Dr. Richebacher sees the future in Newtonian terms. Rather than cycles or seasons, he sees causes and effects:
“Logic and Austrian theory suggest that the severity of recessions is broadly proportionate to the magnitude of the excesses and maladjustment that developed during the boom.”
“Accordingly,” he perseveres, “the inevitable recoil will be inherently be a lot worse…. The U.S. economy is in the early stage of a recession that will prove unusually severe and long.”
May 7, 2001
*** Friday’s unemployment report came in worse than expected…again. But the stock market shrugged off the bad news…again. Employers trimmed 223,000 non- farm jobs from their payrolls in April, boosting the unemployment rate to 4.5%, from 4.3% in March.
*** Not the least bit troubled by the news, the Dow raced ahead 154 points, and the Nasdaq tacked on 45. For the week, the Nasdaq advanced 5.6%.
*** Precisely characterizing the new-and-improved mood on Wall Street lately, SmartMoney.com’s Igor Greenwald writes, “Unemployment on the rise? Maybe that just means folks will have more time to shop. Party on, dudes.”
*** When stocks get a hankerin’ to head higher, dear reader, they’re not about to let bad news – nay, not even horrible news – stand in the way.
*** But even if the stock market blithely dismisses such news for the time being, the economy may not be able to ignore it so easily. “The United States economy lost more jobs in April than it had at any time during the last 10 years,” writes the New York Times’ Gretchen Morgenson. “Equally ominous was the rate of employment growth as measured by a survey of households; for the first time in a decade, it fell into negative territory.”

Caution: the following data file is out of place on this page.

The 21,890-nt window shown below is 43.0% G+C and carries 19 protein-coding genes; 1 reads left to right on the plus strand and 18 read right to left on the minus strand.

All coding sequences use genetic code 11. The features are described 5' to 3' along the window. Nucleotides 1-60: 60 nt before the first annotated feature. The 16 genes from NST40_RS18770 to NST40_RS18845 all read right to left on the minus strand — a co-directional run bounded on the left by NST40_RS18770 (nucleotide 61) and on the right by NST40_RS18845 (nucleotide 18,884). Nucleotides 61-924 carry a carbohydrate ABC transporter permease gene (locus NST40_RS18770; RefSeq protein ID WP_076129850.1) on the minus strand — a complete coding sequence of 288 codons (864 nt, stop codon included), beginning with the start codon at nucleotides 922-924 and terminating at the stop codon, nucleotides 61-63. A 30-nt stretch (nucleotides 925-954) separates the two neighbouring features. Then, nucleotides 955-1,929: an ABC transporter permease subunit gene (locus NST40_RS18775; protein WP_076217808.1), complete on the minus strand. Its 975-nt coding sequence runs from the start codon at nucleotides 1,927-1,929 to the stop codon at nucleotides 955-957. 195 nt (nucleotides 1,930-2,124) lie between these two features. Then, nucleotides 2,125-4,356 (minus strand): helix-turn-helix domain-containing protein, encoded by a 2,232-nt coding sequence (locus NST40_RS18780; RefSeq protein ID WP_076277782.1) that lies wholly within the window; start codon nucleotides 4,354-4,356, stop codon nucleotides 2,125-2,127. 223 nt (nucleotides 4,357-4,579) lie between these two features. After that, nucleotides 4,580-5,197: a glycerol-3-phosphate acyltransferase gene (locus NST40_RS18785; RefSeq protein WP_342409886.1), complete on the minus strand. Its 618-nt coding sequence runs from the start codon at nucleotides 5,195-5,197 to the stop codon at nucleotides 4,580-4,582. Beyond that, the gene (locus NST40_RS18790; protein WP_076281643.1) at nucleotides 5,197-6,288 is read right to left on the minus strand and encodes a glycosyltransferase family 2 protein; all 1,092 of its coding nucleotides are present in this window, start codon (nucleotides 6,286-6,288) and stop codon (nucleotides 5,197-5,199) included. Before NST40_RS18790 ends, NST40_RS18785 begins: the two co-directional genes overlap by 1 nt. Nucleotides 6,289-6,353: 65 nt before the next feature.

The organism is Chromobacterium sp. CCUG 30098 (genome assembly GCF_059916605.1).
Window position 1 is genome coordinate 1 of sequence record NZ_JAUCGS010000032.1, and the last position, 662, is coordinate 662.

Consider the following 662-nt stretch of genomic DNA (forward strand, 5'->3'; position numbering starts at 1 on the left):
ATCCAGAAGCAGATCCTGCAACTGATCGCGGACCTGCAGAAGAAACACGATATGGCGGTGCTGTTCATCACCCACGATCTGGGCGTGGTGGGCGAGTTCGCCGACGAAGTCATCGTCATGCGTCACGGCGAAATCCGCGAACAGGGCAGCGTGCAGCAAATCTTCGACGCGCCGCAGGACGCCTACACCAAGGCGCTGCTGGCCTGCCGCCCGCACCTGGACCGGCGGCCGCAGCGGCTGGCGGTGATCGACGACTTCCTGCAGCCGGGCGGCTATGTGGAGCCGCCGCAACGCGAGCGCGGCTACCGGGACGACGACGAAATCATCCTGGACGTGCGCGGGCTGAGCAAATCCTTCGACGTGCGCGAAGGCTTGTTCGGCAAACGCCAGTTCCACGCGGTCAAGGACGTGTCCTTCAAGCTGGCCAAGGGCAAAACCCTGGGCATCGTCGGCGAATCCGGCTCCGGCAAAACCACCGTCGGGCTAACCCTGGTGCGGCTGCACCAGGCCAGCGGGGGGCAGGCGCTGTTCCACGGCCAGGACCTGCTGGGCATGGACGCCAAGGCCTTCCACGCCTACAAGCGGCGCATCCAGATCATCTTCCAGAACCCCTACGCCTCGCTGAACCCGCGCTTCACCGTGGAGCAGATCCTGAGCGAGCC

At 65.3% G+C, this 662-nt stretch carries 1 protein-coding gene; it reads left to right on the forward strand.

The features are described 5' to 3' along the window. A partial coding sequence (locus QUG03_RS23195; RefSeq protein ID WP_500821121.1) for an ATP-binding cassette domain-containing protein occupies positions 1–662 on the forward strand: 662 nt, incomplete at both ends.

*** Morgan Stanley Dean Witter chief economist Stephen S. Roach told Morgenson “In the face of rising joblessness, consumer confidence gets hit. That will take personal consumption growth well below the 3 percent pace we’ve been cruising at during the last couple of quarters.”
*** Investors seem to be living in a dream world. They expect rates of return that are very unlikely. And, they think unemployment can rise with no effect on consumer spending. When the great bull market of ’82-’00 began, consumer debt equaled 70% of disposable income. Now, it is more than 100%. Debt hasn’t been a problem – there were plenty of jobs for everyone in the boom years. But now that unemployment levels are headed up – people are finding it harder to keep up with their debt payments.
*** Mortgage delinquencies are at their highest level since ’92. Personal bankruptcies are up 17% over last year. And credit card debt is growing… even as more and more people fall behind on their payments.
*** Credit card debt is the most expensive credit available – why would people take on more of it, especially when unemployment is rising? Answer: because they have to. Consumers are using credit card debt to help make ends meet.
*** And they are also cutting back on spending. The savings rate rose from minus 1% in February to minus 0.8% in March. Not exactly Japanese-level. But it could be an important harbinger of things to come.
*** Chip stocks may be bouncing, but worldwide chip sales definitely are not. The Semiconductor Industry Association reported last Wednesday that chip sales in the month of March slipped once again, expanding the industry’s relentless slide. March chip sales totaled $14.4 billion, seven percent lower than the $15.4 billion recorded in February.
*** James Padinha is one of a growing throng of economic forecasters dusting off the “I” word: Inflation. It strikes Padinha as “odd” that in five months the Fed went from being concerned about “heightening” inflation risk to not being concerned at all. He writes, “Last month, we found out that average hourly earnings are growing at 4.3% year- over-year, the fastest pace since May 1998. We also discovered that the Cleveland Fed’s median CPI is rising at a 3.4% year-over-year rate – its fastest growth since February 1996. Now add the knowledge that the funds rate has dropped by two full percentage points in less than four months, that real short-term interest rates are lower than they have been at any point since the spring of 1994, that the M-2 measure of the money supply is already growing at 8.2% (on a year-over-year basis), and then answer me this: Should the Fed be (a) less concerned about inflation than it was in November, (b) just as concerned, or (c) more concerned? I’m coloring in the (c) oval on my answer sheet, and I can probably even talk myself into changing it to (b) if I see the smart girl in front of me picking it.”